Obituary of Joachim Ernst Willi Zenk
Joachim (Joe) Ernst Willi Zenk, 83, passed away peacefully on February 11th at home in Orono, Maine. Joe was born on September 6th, 1939, to Ernst Zenk and Ilse Strosin Zenk in the war-torn Baltic city of Stettin, Germany- now Szeszcin, Poland. His childhood was occupied with surviving the domineering and horrifying regimes that pushed his family to migrate through Europe and then immigrate to the United States as farm workers. When he was a teenager his family found a home in West Bend, Wisconsin where he and his sisters could attend schools, work, and make friends. He graduated from UWMadison with degrees in English Literature and History, then from UWMilwaukee with an advanced degree in History.
He was thoughtful, playful and athletic, and enjoyed the reciprocity of teaching, debate, gymnastics, tennis, and skiing. He believed in the beauty of nature and in giving to others through concern and physical work. As an adult he managed the feelings of fear and responsibility he carried as a war refugee by reading about politics and considering others’ experiences. Acts of kindness in his memory may be done anytime, anywhere.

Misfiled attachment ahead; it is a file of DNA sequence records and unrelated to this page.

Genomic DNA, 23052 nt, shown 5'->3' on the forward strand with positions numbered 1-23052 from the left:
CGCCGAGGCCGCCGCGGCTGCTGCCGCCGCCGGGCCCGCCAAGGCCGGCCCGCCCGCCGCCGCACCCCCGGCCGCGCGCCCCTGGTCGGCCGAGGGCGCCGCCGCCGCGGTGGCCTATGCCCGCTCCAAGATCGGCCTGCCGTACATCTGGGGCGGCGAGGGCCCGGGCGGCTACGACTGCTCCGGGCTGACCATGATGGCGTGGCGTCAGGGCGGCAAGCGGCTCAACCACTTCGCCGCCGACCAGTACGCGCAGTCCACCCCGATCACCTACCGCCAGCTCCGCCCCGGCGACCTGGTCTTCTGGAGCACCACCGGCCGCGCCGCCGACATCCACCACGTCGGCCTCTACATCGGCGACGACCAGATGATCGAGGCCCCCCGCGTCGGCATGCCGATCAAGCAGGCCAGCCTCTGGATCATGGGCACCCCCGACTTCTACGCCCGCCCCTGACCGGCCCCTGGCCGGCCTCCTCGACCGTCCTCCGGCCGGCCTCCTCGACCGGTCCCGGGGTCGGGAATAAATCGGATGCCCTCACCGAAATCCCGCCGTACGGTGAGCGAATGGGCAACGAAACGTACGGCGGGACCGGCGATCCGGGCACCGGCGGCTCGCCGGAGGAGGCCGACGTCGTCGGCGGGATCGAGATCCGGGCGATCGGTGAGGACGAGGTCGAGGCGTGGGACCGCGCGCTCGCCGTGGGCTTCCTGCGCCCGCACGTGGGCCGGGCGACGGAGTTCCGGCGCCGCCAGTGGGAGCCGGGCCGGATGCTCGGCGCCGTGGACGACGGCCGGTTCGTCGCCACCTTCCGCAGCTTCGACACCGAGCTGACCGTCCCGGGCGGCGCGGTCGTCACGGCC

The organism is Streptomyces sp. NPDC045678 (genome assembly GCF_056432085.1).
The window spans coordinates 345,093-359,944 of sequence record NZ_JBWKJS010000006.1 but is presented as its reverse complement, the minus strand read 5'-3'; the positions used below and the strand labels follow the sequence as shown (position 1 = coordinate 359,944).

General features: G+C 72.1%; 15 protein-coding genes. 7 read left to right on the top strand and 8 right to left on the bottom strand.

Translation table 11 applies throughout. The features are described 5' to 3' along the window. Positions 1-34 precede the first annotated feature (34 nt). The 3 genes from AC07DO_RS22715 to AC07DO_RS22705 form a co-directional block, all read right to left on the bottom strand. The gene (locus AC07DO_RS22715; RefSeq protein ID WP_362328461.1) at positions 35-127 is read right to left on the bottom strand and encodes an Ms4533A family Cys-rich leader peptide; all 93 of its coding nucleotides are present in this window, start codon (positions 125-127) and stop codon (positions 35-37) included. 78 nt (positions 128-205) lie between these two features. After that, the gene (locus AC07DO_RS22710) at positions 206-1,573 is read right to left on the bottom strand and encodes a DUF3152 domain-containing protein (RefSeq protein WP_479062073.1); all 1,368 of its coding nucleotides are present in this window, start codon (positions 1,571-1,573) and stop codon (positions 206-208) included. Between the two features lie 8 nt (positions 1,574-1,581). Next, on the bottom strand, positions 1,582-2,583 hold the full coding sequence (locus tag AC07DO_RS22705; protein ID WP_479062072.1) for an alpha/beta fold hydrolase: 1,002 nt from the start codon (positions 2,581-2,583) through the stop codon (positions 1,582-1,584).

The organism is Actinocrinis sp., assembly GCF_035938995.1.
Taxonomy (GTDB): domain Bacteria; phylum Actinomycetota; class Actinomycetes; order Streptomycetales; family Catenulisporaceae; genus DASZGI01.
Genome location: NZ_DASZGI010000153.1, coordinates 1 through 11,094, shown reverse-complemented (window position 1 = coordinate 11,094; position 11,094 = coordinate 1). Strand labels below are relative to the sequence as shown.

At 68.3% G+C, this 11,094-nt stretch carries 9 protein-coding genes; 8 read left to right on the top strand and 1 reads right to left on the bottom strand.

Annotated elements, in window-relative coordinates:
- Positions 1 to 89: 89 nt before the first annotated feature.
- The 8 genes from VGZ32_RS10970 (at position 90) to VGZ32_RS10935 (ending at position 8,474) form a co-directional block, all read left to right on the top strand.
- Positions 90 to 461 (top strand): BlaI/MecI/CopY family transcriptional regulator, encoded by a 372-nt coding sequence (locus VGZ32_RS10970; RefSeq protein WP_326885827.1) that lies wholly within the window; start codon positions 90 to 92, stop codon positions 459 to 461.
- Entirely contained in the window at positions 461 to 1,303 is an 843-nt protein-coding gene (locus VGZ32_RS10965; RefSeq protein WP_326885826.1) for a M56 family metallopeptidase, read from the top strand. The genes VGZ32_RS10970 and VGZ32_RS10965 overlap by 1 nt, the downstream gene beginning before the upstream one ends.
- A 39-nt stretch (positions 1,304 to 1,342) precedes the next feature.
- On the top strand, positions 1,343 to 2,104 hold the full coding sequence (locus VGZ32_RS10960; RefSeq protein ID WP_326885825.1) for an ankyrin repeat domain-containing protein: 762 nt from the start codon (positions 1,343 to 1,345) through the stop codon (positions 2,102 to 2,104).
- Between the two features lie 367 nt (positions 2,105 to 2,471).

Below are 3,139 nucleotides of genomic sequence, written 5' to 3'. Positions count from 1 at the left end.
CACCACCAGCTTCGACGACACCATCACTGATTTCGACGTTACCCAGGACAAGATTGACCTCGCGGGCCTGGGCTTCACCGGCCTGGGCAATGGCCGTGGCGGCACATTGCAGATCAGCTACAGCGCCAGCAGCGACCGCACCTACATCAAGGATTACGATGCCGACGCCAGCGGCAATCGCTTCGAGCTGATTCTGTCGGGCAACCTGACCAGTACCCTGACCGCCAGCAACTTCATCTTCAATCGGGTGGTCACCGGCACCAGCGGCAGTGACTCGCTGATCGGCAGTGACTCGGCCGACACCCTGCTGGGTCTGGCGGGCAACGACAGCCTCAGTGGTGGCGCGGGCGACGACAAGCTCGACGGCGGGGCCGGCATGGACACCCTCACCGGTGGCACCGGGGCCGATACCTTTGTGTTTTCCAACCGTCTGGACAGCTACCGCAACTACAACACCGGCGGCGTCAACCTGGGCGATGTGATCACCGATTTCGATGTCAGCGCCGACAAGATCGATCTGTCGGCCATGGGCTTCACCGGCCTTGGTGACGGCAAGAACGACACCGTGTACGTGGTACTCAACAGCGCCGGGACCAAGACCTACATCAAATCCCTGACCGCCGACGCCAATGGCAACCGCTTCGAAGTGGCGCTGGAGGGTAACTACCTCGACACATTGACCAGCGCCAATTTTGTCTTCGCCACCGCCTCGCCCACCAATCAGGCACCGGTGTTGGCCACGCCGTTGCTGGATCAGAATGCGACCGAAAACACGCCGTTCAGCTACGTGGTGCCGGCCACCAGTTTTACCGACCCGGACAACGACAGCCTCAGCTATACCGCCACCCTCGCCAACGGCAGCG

Joe is survived by Jane, his wife of 59 years (they met skiing); his daughter Martha, her spouse Andrea and their child River; his son Carl’s children: William and his wife Jocelyn, and Laura and Jackson and their mother Sara; his daughter-in-law Becca and her daughters Hannah and Allie; his brother-in-law Carl Enderstein and his son Christoph; his sister Barbara Palermo and her daughters Danya and Shiri; his brother-in-law John Rosenwald, his wife Ann Arbor and their daughter Heidi.
He is preceded in death by his sister Marianne Enderstein and her son Michael, and by his own son, Carl Zenk.
His favorite activity may have been shoveling snow, and during his last shoveling session he was full of advice: to lure danger and then step out of its way, to playfully obey gravity, and to use the right tool. He was very loved and is already missed.
A service will be held in a forest in spring–after mud season. Details to come.